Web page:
by Paddy Andrews
It’s not very often you see a headline with the words “pension” and “exciting” in the same sentence.
However, as of 1st January 2023, there’s been a significant change to how businesses can contribute to pensions. This has created some genuinely exciting retirement planning opportunities for business owners, company directors, and key employees.
Up until now, if you were a company director you could make employer pension contributions directly from your company to a company pension in your own name. However, the amount you could contribute was limited by your salary and number of years’ service in your company.
For example, previously if you wanted to get to the max pension fund of €2mil, you would need:
• a salary of €100,000
• 10 years’ service.
In many cases this led to directors taking higher salaries than they needed to fund their lifestyle just to justify large pension contributions.
That has all changed now. As of 1st January 2023, the latest finance bill has removed benefit-in-kind (BIK) on employer contributions to PRSAs (another form of personal pension).
What does it mean for me?
The effect of this is that employer contributions to a PRSA are no longer linked to your salary and service – they’re now unlimited. If you’re an employee or owner of a company and draw any salary, there’s no cap on employer contributions to a PRSA in your name.
Let’s look at a few example scenarios.
John has a Ltd company and is 60. He invoices c. €200,000 into his company and draws a small salary of €10,000 as he has other income and assets to sustain his lifestyle. Any further income in his name will be taxed at 52%. The cash has been building up on deposit in his company for several months. It’s losing value to inflation and may be liable to corporation tax at his year end.
In previous years, John would have been limited to an employer contribution of around €10,000.
With the new changes, in theory John could now make an employer contribution of €190,000 (the balance of the cash in his business after his salary) per annum into a PRSA to extract the cash from his company that was on deposit. It’s now in a PRSA where it grows tax-free. That’s a win!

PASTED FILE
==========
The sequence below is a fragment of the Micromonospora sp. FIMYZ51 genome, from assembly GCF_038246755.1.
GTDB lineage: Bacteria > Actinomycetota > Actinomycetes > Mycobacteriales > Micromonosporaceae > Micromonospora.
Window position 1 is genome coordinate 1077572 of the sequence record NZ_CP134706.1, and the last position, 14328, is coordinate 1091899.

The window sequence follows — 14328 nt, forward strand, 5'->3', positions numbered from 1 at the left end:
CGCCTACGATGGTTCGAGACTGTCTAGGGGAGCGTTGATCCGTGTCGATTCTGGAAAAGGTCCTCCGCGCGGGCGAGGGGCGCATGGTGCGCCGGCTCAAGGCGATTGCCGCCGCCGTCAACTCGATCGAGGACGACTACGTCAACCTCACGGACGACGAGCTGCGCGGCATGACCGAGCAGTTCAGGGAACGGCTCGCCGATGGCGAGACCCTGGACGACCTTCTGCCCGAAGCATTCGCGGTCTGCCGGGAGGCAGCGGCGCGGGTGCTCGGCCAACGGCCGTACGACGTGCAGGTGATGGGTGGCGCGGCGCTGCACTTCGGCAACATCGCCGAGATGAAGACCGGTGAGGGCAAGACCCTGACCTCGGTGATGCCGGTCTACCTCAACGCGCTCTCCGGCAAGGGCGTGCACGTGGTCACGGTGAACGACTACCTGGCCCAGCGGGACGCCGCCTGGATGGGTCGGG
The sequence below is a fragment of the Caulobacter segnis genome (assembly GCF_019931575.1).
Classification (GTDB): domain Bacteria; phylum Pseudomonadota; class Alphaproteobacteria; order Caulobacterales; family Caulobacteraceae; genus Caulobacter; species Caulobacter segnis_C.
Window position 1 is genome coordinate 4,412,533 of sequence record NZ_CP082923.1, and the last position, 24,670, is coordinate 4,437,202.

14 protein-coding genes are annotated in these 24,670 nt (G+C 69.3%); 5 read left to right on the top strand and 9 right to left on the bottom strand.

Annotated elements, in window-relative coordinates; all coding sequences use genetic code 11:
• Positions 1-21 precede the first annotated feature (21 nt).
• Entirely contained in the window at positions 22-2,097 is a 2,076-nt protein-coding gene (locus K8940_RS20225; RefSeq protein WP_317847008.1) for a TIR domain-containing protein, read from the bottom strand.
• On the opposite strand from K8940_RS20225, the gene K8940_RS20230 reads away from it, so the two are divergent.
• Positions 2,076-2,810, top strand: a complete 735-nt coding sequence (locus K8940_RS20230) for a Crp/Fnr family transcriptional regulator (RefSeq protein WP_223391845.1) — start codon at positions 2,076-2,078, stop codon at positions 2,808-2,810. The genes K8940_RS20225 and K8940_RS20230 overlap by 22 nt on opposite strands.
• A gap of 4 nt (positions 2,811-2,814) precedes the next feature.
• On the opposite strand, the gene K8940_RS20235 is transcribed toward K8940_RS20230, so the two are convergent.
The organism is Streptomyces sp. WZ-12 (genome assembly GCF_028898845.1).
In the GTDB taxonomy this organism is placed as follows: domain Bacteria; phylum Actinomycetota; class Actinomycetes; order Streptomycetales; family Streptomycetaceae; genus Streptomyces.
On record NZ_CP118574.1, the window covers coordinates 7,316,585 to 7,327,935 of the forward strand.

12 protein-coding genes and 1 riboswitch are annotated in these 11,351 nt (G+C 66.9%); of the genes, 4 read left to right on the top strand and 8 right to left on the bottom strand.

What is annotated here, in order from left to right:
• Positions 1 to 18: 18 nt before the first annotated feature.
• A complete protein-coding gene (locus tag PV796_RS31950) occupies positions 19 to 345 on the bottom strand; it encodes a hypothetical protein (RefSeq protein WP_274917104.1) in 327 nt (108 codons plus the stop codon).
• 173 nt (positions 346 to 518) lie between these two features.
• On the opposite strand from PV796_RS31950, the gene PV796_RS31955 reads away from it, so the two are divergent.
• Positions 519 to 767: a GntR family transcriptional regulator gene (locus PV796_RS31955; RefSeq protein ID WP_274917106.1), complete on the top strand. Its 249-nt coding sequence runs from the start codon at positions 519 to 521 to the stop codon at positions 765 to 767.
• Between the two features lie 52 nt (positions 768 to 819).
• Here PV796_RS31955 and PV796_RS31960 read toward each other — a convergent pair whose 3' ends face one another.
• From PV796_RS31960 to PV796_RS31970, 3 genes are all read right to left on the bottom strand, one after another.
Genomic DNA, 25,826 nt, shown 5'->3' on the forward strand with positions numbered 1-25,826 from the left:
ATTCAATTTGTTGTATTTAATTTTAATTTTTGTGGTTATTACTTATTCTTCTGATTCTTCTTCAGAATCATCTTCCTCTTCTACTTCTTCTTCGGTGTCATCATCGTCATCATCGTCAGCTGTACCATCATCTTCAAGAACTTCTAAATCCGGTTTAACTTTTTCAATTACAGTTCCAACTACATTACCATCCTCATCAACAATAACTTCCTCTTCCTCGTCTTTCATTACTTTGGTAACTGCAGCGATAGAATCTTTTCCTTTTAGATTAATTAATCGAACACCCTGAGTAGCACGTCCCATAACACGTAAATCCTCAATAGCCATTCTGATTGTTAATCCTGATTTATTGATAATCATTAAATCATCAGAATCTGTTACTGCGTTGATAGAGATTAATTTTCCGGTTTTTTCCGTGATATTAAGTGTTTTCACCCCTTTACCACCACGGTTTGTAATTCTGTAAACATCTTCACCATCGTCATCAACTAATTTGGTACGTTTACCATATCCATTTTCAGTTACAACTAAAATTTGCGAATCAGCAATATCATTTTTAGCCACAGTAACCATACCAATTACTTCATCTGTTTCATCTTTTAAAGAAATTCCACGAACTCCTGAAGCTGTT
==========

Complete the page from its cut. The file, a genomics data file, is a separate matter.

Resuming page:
Let’s take the same example but assume that John already has a pension fund of €2mil and can’t contribute any more to his pension.
His wife Mary is a shareholder and director in the company, and she too draws a salary of €10,000. Mary has no pension funding to date and only joined the company last year. The company could make an employer contribution of €180,000 to a PRSA on her behalf each year, which is simply a different way of achieving the same benefit explained above.
Patricia is 35, single, and owns three restaurants as part of a chain. Each restaurant is performing well and cashflow is very strong. She thinks she could extract around €10,000 per month without putting the business at risk.
However, Patricia only needs €40,000 salary per annum, as she doesn’t spend much and spends most of her time working. She does not want to increase her salary, as it will put her into a higher tax bracket.
Under the old rules, Patricia would be limited to employer contributions of around €2,100 per month. As of now, she can set up a PRSA and will be able to contribute €10,000 per month without having to increase her salary.
I want to benefit from the changes!
If you think this would be of interest to you or have any queries at all we recommend that you do the following:
• If you don’t have a financial plan, don’t do anything until you have one. If you do, contact your financial planner and update your financial plan.
• Get independent tax advice from a qualified tax adviser, there is no cap on what you can put into a PRSA but there may be other things you need to consider such as corporation tax relief, entrepreneurs’ relief etc.
If you’d like to talk through the details and understand how the changes to pension rules could benefit from you, please don’t hesitate to give us a call on 01 908 1500 or email us at firstname.lastname@example.org.
Stay tuned for next week’s blog on the other benefits of PRSAs.
Private Client Manager
Disclaimer: Metis Ireland is not a tax advisor. All content in these blog posts is intended for information purposes only. We recommend that you should always seek independent tax advice.
Metis Ireland Financial Planning Ltd t/a Metis Ireland is regulated by the Central Bank of Ireland.
All content provided in these blog posts is intended for information purposes only and should not be interpreted as financial advice. You should always engage the services of a fully qualified financial adviser before entering any financial contract. Metis Ireland Financial Planning Ltd t/a Metis Ireland will not be held responsible for any actions taken as a result of reading these blog posts.